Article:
eShop: Nintendo Loses Lawsuit Over Restriction On Digital Game Refunds


eShop: A German court agrees with the German consumer organization (VZBV) and asks Nintendo to allow reimbursement for purchases until launch day. A higher court of a Frankfurt Court has agreed with the German consumer organization (VZBV) in considering that Nintendo’s cancellation policy for reservations and refunds through the eShop does not comply with European law. Although in January 2020 the German court did support Nintendo’s position in this regard – which allows canceling a reservation in the eShop up to seven days prior to the launch of a title – this ruling was appealed and, finally, reconsidered by the court.

What does the German consumer organization demand in Nintendo’s policy?

In accordance with the VZBV’s position, Nintendo operates with a digital reservation practice that conflicts with the guarantee and returns policy of the European Union. Specifically, the current operation is as follows: every user of Nintendo Switch – or other consoles of the Japanese firm – can pre-download a video game purchased before its launch if they reserve it, but those pre-downloads cannot be executed until the launch date.

In this way, the buyer cannot enjoy that acquisition before the premiere and, consequently, the consumer organization demands that until the day of the premiere a purchase can be reversed and request a refund. Although Nintendo has recognized the ruling, the message that the cancellation of a reservation is canceled seven days before the premiere of the upcoming title is still displayed on the Nintendo Switch eShop, as established last September 2020.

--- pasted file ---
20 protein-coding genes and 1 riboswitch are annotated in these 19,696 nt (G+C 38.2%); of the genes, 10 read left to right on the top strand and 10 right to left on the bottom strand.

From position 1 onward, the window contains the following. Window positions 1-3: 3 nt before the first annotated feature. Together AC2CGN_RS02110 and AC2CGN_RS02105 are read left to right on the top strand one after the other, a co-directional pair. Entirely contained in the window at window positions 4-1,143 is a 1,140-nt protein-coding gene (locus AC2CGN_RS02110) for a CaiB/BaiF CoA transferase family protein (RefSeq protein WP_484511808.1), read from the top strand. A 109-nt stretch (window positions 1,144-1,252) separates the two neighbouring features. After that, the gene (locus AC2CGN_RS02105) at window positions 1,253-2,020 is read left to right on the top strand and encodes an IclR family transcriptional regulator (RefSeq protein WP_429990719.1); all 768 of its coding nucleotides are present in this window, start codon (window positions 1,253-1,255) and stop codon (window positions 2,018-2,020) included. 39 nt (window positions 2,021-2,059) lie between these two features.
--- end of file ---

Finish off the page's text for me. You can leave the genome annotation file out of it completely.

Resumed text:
What does the guarantee and return policy of the European Union say

European Union law establishes that a consumer who purchases online has 14 calendar days to return a product or request a refund for it “for any reason and without any justification” as long as they are not digital products. In this case, it is not possible to request a refund or return if the download has started. Nintendo embraces the latter, since the pre-download is, in theory, the de facto download of the application; but the VZBV considers that that is not fair because you are not being able to enjoy that program.

In short, what is Nintendo exposed to after losing this trial? Apparently, Nintendo may be forced to allow the withdrawal of a purchase until the day of product launch; not until seven days before its premiere.

It is unknown at this point if the application of this measure, if it becomes effective, will affect only the European market or if it will be extended to the rest of the world.